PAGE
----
This type of sectional retread has been used on large truck and off the road tires.
The present invention relates to a replacement tread which is particularly adaptable for use in retreading passenger tires. The replacement tread includes an endless, premolded central tread portion having a relaxed diameter less than the inflated diameter of the tire casing. When installed, the replacement tread is stretched and "snaps" against the prepared tire casing and an intermediate layer of bonding material. Placing the replacement tread on the prepared tire casing under tension both on diameter and cross section is important from a performance standpoint. If the relaxed diameter and cross section of the tread is greater than the tire casing there would be separating forces generated during actual operation of the retreaded tire. Integral shoulder wings extend downwardly from the central portion of the replacement tread to a predetermined location between the tire casing tread area and the crown on the sidewall of the tire casing. The integral shoulder wings define a circular bottom edge which is biased inwardly against the tire casing to effect a seal. The premolded central tread portion of the replacement tread is lesser in width than the tread width of the tire casing. When installed, tension forces are present in the replacement tread, thereby insuring a close fit on the tire casing.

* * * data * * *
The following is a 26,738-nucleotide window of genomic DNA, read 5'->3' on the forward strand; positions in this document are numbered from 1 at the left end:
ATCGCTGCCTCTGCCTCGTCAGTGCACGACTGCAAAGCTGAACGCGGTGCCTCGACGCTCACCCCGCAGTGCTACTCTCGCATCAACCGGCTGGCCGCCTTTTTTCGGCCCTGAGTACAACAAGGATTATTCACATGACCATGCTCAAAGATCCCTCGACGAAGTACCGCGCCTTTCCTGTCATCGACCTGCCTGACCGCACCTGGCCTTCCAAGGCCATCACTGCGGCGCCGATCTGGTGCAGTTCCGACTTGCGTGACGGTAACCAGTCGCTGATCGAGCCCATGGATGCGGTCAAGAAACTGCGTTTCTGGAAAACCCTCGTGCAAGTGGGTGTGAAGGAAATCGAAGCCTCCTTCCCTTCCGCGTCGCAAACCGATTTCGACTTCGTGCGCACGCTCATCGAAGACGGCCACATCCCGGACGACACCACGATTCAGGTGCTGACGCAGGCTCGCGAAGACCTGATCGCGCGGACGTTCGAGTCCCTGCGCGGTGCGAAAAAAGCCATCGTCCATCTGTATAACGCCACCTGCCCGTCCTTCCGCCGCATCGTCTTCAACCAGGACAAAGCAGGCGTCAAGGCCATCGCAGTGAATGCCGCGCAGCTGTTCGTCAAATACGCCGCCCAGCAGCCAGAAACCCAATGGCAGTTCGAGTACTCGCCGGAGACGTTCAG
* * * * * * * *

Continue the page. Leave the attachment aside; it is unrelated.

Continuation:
FIG. 1 is a perspective view of a replacement tread according to the invention;
FIG. 2 is a partially diagrammatic, vertical cross-sectional view taken along the line 2--2 of FIG. 1;
FIG. 3 is a diagrammatic view showing the installation of a replacement tread, according to the invention, upon a prepared tire casing;
FIG. 4 is a diagrammatic sectional view showing a prepared tire casing, an intermediate bonding layer, and a replacement tread according to the present invention; and